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dc.contributor.authorSteen, Clayton Allen
dc.date.accessioned2016-04-05T19:31:52Z
dc.date.available2016-04-05T19:31:52Z
dc.date.issued2014
dc.identifier.isbn9781321072501
dc.identifier.other1562519765
dc.identifier.urihttp://hdl.handle.net/10477/50774
dc.description.abstractThis qualitative study uses narratives to explore the extent to which Black Greek Letter Organization (BGLO) membership made a difference in the social integration, leading to the persistence, of twenty-six African-American male college graduates that attended a predominately White institution (PWI). It examines BGLO's existing free spaces that provide solace, identity (re)formation, and/or individual growth, leading to a culture of success for its members. It also considers their potential to create free spaces to exercise democratic resistance against hegemonic forces that create barriers to access, integration and persistence for African-Americans. Findings revealed an exclusive BGLO network, Persistence Structure Model, and expectation that members maintain very active schedules and assume leadership roles on their campuses. BGLO membership was also instrumental in compelling reluctant African-American males to assimilate into the dominant college culture of their institutions by shielding them from alienation or providing opportunities to get involved. Far too often, educational research focuses on why students of certain demographic groups fail to persist as opposed to studying why they succeed. The participants' narratives provide a refreshing perspective of academic achievement, college attainment and persistence for African-American males in the face of mounting stories of failure. Despite the tremendous disparity between the number of African-Americans who enter college and those who complete their degree, the number that graduate is still growing and are also worth investigating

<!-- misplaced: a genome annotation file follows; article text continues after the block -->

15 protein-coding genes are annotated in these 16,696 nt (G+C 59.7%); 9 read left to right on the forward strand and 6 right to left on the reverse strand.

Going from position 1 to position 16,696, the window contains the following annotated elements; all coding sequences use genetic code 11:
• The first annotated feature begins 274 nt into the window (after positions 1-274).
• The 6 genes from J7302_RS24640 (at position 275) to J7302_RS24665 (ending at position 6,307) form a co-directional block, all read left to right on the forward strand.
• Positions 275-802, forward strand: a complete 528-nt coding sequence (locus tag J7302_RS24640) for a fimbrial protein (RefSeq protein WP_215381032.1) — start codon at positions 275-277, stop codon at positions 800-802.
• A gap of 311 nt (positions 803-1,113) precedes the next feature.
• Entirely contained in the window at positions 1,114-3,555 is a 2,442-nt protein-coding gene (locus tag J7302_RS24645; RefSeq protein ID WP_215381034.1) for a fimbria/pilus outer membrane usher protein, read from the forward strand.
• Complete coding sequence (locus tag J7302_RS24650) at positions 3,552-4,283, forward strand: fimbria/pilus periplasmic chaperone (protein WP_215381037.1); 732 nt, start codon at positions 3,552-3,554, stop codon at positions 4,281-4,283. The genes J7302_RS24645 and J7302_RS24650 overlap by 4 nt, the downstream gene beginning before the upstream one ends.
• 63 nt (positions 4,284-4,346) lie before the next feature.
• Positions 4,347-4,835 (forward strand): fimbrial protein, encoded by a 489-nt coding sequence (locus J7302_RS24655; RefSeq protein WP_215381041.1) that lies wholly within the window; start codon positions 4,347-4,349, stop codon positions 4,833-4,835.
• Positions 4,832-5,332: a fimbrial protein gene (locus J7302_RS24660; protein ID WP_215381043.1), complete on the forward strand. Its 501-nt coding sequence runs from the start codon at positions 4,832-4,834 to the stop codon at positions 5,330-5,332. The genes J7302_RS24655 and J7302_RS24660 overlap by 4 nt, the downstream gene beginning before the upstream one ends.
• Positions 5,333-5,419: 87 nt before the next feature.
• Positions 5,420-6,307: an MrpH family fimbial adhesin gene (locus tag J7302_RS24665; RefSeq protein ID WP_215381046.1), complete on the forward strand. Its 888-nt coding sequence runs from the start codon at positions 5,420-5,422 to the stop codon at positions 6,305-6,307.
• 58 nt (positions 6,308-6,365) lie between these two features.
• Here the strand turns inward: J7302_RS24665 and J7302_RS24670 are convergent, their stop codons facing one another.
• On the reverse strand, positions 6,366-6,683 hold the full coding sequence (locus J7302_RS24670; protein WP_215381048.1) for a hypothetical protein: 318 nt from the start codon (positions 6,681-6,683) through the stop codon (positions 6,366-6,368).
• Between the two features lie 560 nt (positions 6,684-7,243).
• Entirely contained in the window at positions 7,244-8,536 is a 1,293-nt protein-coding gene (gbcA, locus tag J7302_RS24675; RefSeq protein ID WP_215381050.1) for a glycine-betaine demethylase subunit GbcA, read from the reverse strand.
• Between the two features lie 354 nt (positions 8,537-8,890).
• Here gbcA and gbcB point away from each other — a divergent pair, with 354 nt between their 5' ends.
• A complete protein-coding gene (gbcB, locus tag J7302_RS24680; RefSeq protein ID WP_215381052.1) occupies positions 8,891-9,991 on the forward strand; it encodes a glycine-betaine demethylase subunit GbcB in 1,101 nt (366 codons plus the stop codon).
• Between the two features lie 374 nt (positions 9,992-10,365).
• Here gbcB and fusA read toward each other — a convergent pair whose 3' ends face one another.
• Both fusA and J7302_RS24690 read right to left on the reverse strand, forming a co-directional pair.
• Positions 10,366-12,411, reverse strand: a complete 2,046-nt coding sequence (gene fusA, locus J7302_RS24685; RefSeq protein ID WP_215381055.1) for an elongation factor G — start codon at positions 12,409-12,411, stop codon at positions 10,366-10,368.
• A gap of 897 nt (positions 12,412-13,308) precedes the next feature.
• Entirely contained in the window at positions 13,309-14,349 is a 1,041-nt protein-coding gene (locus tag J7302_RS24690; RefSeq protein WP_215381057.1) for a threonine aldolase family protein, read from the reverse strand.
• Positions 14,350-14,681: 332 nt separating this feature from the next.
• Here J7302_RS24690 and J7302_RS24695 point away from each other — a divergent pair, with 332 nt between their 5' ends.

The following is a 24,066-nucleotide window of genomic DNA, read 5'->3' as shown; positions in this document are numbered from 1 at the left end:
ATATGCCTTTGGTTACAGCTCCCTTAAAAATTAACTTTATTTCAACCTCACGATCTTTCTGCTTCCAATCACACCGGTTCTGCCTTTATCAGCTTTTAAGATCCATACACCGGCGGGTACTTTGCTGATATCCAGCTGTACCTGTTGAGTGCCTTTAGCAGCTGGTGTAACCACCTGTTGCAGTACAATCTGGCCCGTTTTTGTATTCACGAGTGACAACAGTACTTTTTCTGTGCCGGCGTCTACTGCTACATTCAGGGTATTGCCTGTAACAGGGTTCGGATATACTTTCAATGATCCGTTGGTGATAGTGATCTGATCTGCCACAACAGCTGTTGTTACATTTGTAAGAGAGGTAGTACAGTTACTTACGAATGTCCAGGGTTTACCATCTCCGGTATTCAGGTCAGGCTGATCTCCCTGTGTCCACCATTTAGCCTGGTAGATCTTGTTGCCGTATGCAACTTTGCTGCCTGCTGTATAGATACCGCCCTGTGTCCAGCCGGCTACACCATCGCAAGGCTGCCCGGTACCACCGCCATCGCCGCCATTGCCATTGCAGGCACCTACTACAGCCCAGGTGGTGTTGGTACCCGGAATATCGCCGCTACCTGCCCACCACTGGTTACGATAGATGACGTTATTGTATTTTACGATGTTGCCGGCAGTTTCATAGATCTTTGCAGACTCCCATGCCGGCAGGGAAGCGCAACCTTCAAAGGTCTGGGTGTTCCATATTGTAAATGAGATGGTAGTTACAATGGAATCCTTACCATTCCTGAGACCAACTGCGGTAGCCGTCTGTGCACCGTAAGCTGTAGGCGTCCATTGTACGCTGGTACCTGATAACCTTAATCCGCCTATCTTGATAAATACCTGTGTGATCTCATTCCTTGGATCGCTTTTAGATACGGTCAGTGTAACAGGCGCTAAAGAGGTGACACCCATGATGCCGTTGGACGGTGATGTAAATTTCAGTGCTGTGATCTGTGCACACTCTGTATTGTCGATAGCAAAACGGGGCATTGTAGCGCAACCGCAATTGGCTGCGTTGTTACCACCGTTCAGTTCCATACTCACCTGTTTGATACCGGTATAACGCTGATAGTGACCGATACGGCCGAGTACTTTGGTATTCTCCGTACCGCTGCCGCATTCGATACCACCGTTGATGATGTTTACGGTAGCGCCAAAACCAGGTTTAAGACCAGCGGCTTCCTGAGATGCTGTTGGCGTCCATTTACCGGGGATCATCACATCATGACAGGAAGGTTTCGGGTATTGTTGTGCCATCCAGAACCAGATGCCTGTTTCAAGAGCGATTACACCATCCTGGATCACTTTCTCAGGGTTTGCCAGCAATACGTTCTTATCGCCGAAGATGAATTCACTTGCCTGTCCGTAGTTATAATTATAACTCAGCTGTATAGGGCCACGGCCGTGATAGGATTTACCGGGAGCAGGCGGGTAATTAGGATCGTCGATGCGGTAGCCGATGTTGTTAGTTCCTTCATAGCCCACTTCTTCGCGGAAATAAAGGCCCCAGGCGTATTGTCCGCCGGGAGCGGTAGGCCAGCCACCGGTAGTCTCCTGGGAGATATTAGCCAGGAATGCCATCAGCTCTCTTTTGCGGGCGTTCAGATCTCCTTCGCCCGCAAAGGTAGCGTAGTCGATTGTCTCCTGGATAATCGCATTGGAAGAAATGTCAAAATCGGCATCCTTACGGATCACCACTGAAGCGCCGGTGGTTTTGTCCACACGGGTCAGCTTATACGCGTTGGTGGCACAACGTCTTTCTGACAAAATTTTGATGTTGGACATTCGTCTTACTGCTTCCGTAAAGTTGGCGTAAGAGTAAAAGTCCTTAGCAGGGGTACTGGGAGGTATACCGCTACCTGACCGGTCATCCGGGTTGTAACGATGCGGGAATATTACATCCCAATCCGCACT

dc.languageEnglish
dc.sourceDissertations & Theses @ SUNY Buffalo,ProQuest Dissertations & Theses Global
dc.subjectSocial sciences
dc.subjectEducation
dc.subjectMen
dc.subjectAfrican-American
dc.subjectBlack greek letter organizations
dc.subjectFree spaces
dc.subjectGraduation rates
dc.subjectPredominantly White
dc.titleFinding spaces to integrate and persist: A study of African-American male graduates of predominantly White institutions
dc.typeDissertation/Thesis


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